Lake Katwe- Salt extraction has been a source of prosperity for decades.
A drive through Queen Elizabeth National Park can be impressive to visitors because of the concentration of the extinct volcanic craters, some dry and others with lakes. Apart from wildlife, the Kazinga Channel, and the tree-climbing lions that are a major drawcard for many to the park and that make it Uganda’s most famous safari destination, the lakes also give it beautiful scenery and Lake Katwe is one of them.
Lake Katwe is located inside Queen Elizabeth National Park, Southeast of the Rwenzori Mountains, and is one of the Katwe-Kikorongo craters. The craters were formed by violent volcanic eruptions millions of years ago. These are always a result of superheated gases, but despite the actions, there was no lava flow and no signs of molten lava around. The lake is surrounded by over 800 salt pans that are surrounded by wood and other material to separate each. These are owned by locals who the extraction of the salt. The lake is about a kilometer wide and the deepest part is 6m.
The explosion Crater Lake is filled with salt waters and has for decades been known throughout Uganda and East Africa for the production of rock salt. Locals extract three main salt products: blocks of rock salt, quality crystal clear salt that can be used as table salt, and salty mud that is sold as cattle licks. The lake has no out lest despite several streams that drain into the lake. During the high season, the water is extremely salty, and this when the production of salt is at the peak.
The visit to the lake offers a cultural and historical experience of salt mining and trade in the area. A walk around shows various ways of mining, how the salt is produced and treated to remove the impurities. It also takes you to eth old German factory that was established to add value to the salt extracted and it did not operate for long because the salt corroded the pipes. There has been no improvement in the ways of mining this salt since the old days and it is still sold with no value added to it.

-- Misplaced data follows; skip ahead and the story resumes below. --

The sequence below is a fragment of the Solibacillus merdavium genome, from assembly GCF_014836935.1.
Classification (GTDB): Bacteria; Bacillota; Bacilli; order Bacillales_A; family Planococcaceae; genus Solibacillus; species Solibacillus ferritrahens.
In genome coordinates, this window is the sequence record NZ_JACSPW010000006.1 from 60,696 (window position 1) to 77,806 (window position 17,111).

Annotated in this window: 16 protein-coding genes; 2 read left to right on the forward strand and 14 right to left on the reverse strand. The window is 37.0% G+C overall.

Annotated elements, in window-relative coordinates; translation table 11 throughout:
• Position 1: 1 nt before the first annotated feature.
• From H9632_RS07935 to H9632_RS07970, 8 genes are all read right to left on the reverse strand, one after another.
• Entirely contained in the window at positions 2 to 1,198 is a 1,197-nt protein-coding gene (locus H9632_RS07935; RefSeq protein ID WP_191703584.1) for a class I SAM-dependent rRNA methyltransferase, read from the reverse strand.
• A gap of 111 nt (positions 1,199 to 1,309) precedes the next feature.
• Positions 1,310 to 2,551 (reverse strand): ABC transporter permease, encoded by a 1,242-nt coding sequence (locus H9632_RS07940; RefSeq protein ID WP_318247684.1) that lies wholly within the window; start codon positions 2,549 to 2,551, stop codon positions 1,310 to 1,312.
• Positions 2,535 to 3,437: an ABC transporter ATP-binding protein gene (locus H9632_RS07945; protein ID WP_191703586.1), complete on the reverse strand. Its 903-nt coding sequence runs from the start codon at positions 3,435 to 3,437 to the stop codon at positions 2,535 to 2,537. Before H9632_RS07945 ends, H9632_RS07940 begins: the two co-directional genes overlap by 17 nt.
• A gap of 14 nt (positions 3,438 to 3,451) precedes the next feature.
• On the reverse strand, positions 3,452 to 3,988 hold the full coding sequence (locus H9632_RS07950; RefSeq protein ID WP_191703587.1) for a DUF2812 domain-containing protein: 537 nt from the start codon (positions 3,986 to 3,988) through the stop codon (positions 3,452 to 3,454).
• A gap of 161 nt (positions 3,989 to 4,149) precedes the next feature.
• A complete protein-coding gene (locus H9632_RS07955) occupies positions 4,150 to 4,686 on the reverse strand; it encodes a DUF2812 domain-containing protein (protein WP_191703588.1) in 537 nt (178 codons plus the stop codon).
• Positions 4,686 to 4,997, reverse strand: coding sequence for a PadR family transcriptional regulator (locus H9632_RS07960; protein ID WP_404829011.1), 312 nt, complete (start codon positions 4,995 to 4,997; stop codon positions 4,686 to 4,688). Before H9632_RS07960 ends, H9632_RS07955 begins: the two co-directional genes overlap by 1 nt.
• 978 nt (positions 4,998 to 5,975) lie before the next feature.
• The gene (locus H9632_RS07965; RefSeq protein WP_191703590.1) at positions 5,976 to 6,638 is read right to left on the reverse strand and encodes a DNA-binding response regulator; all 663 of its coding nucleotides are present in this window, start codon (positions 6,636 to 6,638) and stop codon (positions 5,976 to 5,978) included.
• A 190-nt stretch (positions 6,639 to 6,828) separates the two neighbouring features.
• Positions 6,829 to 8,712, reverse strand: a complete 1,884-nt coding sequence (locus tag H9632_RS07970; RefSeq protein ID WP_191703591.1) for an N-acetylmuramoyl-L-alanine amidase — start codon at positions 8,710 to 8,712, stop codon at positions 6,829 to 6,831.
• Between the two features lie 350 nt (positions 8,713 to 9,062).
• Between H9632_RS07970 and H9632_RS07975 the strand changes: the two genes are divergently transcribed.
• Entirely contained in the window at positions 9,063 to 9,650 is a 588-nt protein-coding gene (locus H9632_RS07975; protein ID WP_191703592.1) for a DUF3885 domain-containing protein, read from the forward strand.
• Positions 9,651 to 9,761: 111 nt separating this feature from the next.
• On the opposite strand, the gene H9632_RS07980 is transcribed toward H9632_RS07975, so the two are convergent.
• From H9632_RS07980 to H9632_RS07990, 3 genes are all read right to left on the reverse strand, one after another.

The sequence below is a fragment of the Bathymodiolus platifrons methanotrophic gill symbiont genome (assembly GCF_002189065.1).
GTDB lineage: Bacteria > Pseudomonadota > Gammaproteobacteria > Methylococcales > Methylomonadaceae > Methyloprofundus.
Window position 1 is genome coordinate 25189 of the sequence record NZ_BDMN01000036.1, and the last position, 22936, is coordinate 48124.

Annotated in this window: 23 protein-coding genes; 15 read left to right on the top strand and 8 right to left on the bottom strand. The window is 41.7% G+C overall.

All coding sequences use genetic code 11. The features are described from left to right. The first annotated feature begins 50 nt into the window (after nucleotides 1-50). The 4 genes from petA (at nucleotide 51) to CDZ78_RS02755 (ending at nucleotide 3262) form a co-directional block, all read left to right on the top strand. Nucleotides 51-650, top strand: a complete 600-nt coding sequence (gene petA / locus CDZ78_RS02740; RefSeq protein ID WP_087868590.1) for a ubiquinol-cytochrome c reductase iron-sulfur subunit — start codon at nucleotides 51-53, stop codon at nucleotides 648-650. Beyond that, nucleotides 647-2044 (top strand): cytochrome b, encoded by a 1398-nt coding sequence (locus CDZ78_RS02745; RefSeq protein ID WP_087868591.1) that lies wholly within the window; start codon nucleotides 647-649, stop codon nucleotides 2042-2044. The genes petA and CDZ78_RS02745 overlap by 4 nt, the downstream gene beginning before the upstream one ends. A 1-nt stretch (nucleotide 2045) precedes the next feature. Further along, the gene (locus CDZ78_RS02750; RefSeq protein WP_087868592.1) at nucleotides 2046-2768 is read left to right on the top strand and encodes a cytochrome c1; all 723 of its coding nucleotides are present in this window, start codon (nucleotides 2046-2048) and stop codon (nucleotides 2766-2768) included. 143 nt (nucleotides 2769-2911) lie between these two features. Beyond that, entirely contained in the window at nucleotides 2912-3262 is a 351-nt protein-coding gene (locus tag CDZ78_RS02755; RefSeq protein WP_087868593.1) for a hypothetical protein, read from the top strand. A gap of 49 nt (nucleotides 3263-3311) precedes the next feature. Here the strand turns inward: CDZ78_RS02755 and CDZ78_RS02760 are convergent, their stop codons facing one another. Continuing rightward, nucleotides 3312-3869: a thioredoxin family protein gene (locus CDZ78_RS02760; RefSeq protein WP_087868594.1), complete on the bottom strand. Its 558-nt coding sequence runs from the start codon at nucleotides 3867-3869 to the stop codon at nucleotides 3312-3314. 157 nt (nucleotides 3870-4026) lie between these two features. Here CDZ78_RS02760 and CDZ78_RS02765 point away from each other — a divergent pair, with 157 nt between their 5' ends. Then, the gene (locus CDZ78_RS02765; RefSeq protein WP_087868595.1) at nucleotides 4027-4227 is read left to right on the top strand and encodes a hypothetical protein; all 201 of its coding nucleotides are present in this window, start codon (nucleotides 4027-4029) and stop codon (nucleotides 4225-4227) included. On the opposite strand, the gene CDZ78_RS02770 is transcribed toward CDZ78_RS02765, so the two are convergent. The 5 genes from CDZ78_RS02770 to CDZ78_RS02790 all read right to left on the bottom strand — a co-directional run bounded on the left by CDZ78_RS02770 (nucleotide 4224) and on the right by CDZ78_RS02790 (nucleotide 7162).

Salt extraction from the lake is an all-gender job and it involves standing in the saline waters that are waist or chest high for hours. The air from the lake and the salt pans are infused with the smell of ammonia and hydrogen sulfide gas. These have a severe impact on those that work in the lake and salt pans because they don’t have/use effective protective gear when mining the salt. To protect themselves, men wear condoms and plastic bags around their genitals and some women put flour in their private parts. These are not effective.
Traveling to Queen Elizabeth National Park? Don’t miss the guided visit to Lake Katwe for an insight into the salt works at the lake.